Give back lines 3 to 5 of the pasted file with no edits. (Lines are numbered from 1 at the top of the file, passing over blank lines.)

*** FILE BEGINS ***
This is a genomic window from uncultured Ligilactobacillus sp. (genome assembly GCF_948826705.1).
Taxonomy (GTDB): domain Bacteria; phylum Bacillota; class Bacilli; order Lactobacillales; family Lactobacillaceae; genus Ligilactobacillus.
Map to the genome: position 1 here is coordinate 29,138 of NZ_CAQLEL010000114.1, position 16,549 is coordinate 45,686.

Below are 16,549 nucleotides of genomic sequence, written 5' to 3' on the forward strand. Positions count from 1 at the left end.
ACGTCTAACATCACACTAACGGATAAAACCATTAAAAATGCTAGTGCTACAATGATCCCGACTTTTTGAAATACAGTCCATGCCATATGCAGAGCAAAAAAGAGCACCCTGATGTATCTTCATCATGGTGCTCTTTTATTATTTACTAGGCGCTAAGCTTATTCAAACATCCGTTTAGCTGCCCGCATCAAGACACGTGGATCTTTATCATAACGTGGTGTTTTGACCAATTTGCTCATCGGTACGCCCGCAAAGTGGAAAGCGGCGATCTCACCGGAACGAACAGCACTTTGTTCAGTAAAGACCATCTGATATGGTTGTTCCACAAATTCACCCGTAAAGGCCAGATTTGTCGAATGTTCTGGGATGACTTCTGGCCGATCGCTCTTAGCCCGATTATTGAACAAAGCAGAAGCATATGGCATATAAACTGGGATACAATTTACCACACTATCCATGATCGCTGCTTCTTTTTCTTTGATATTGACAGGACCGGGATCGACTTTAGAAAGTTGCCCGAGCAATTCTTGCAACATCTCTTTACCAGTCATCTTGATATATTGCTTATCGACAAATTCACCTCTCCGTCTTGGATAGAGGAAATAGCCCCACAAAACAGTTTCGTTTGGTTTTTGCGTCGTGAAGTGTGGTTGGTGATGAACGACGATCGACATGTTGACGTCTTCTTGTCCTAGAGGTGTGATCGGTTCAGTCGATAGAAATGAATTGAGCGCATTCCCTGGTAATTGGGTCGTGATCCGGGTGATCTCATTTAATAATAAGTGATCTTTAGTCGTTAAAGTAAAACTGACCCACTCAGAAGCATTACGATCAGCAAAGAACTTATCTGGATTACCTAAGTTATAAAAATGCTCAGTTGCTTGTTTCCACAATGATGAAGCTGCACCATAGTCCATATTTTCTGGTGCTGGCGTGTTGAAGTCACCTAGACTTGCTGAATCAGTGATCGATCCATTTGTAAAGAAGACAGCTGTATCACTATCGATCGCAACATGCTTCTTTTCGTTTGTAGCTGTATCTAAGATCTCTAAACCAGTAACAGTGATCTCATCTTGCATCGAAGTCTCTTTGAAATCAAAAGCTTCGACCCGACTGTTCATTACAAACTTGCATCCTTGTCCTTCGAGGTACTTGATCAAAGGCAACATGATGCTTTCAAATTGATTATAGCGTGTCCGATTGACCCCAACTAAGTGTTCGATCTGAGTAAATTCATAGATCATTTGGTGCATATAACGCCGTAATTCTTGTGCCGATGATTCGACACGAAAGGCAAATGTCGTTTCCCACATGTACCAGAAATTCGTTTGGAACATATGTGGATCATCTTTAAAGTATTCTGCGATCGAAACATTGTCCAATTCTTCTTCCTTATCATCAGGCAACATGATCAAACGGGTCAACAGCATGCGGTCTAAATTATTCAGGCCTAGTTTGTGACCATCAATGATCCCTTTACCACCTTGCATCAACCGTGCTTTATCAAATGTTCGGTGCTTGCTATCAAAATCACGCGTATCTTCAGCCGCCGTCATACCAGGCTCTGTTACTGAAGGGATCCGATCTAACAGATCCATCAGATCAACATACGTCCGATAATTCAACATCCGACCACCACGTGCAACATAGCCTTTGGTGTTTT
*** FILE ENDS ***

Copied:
Map to the genome: position 1 here is coordinate 29,138 of NZ_CAQLEL010000114.1, position 16,549 is coordinate 45,686.

Below are 16,549 nucleotides of genomic sequence, written 5' to 3' on the forward strand. Positions count from 1 at the left end.
ACGTCTAACATCACACTAACGGATAAAACCATTAAAAATGCTAGTGCTACAATGATCCCGACTTTTTGAAATACAGTCCATGCCATATGCAGAGCAAAAAAGAGCACCCTGATGTATCTTCATCATGGTGCTCTTTTATTATTTACTAGGCGCTAAGCTTATTCAAACATCCGTTTAGCTGCCCGCATCAAGACACGTGGATCTTTATCATAACGTGGTGTTTTGACCAATTTGCTCATCGGTACGCCCGCAAAGTGGAAAGCGGCGATCTCACCGGAACGAACAGCACTTTGTTCAGTAAAGACCATCTGATATGGTTGTTCCACAAATTCACCCGTAAAGGCCAGATTTGTCGAATGTTCTGGGATGACTTCTGGCCGATCGCTCTTAGCCCGATTATTGAACAAAGCAGAAGCATATGGCATATAAACTGGGATACAATTTACCACACTATCCATGATCGCTGCTTCTTTTTCTTTGATATTGACAGGACCGGGATCGACTTTAGAAAGTTGCCCGAGCAATTCTTGCAACATCTCTTTACCAGTCATCTTGATATATTGCTTATCGACAAATTCACCTCTCCGTCTTGGATAGAGGAAATAGCCCCACAAAACAGTTTCGTTTGGTTTTTGCGTCGTGAAGTGTGGTTGGTGATGAACGACGATCGACATGTTGACGTCTTCTTGTCCTAGAGGTGTGATCGGTTCAGTCGATAGAAATGAATTGAGCGCATTCCCTGGTAATTGGGTCGTGATCCGGGTGATCTCATTTAATAATAAGTGATCTTTAGTCGTTAAAGTAAAACTGACCCACTCAGAAGCATTACGATCAGCAAAGAACTTATCTGGATTACCTAAGTTATAAAAATGCTCAGTTGCTTGTTTCCACAATGATGAAGCTGCACCATAGTCCATATTTTCTGGTGCTGGCGTGTTGAAGTCACCTAGACTTGCTGAATCAGTGATCGATCCATTTGTAAAGAAGACAGCTGTATCACTATCGATCGCAACATGCTTCTTTTCGTTTGTAGCTGTATCTAAGATCTCTAAACCAGTAACAGTGATCTCATCTTGCATCGAAGTCTCTTTGAAATCAAAAGCTTCGACCCGACTGTTCATTACAAACTTGCATCCTTGTCCTTCGAGGTACTTGATCAAAGGCAACATGATGCTTTCAAATTGATTATAGCGTGTCCGATTGACCCCAACTAAGTGTTCGATCTGAGTAAATTCATAGATCATTTGGTGCATATAACGCCGTAATTCTTGTGCCGATGATTCGACACGAAAGGCAAATGTCGTTTCCCACATGTACCAGAAATTCGTTTGGAACATATGTGGATCATCTTTAAAGTATTCTGCGATCGAAACATTGTCCAATTCTTCTTCCTTATCATCAGGCAACATGATCAAACGGGTCAACAGCATGCGGTCTAAATTATTCAGGCCTAGTTTGTGACCATCAATGATCCCTTTACCACCTTGCATCAACCGTGCTTTATCAAATGTTCGGTGCTTGCTATCAAAATCACGCGTATCTTCAGCCGCCGTCATACCAGGCTCTGTTACTGAAGGGATCCGATCTAACAGATCCATCAGATCAACATACGTCCGATAATTCAACATCCGACCACCACGTGCAACATAGCCTTTGGTGTTTT